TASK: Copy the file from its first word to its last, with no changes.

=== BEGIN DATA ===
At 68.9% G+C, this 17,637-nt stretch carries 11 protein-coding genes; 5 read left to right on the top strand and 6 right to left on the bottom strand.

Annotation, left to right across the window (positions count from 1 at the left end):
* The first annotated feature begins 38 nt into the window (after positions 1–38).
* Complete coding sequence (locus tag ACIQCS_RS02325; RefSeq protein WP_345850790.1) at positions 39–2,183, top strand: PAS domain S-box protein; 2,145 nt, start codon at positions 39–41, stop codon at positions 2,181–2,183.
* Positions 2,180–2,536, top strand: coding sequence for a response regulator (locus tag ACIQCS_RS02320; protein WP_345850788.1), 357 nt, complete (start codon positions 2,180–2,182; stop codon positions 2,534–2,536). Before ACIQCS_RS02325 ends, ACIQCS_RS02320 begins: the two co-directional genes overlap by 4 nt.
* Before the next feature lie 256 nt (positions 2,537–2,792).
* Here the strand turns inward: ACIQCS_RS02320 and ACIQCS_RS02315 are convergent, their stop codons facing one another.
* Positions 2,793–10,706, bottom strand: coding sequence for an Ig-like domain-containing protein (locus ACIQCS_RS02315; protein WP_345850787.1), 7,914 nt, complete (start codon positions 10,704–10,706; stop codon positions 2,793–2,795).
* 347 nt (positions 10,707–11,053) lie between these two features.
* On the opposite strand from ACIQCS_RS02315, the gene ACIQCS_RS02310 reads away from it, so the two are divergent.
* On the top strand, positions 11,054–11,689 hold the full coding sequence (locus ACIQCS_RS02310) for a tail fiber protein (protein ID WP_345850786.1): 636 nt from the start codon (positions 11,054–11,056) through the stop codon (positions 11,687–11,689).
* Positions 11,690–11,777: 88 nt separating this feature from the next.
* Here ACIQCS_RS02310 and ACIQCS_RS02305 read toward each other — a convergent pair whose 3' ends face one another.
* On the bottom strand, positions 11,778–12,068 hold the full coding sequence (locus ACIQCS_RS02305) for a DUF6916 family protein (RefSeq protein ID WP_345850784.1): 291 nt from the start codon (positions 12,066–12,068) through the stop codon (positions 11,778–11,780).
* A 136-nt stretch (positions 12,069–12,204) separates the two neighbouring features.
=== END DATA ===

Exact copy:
At 68.9% G+C, this 17,637-nt stretch carries 11 protein-coding genes; 5 read left to right on the top strand and 6 right to left on the bottom strand.

Annotation, left to right across the window (positions count from 1 at the left end):
* The first annotated feature begins 38 nt into the window (after positions 1–38).
* Complete coding sequence (locus tag ACIQCS_RS02325; RefSeq protein WP_345850790.1) at positions 39–2,183, top strand: PAS domain S-box protein; 2,145 nt, start codon at positions 39–41, stop codon at positions 2,181–2,183.
* Positions 2,180–2,536, top strand: coding sequence for a response regulator (locus tag ACIQCS_RS02320; protein WP_345850788.1), 357 nt, complete (start codon positions 2,180–2,182; stop codon positions 2,534–2,536). Before ACIQCS_RS02325 ends, ACIQCS_RS02320 begins: the two co-directional genes overlap by 4 nt.
* Before the next feature lie 256 nt (positions 2,537–2,792).
* Here the strand turns inward: ACIQCS_RS02320 and ACIQCS_RS02315 are convergent, their stop codons facing one another.
* Positions 2,793–10,706, bottom strand: coding sequence for an Ig-like domain-containing protein (locus ACIQCS_RS02315; protein WP_345850787.1), 7,914 nt, complete (start codon positions 10,704–10,706; stop codon positions 2,793–2,795).
* 347 nt (positions 10,707–11,053) lie between these two features.
* On the opposite strand from ACIQCS_RS02315, the gene ACIQCS_RS02310 reads away from it, so the two are divergent.
* On the top strand, positions 11,054–11,689 hold the full coding sequence (locus ACIQCS_RS02310) for a tail fiber protein (protein ID WP_345850786.1): 636 nt from the start codon (positions 11,054–11,056) through the stop codon (positions 11,687–11,689).
* Positions 11,690–11,777: 88 nt separating this feature from the next.
* Here ACIQCS_RS02310 and ACIQCS_RS02305 read toward each other — a convergent pair whose 3' ends face one another.
* On the bottom strand, positions 11,778–12,068 hold the full coding sequence (locus ACIQCS_RS02305) for a DUF6916 family protein (RefSeq protein ID WP_345850784.1): 291 nt from the start codon (positions 12,066–12,068) through the stop codon (positions 11,778–11,780).
* A 136-nt stretch (positions 12,069–12,204) separates the two neighbouring features.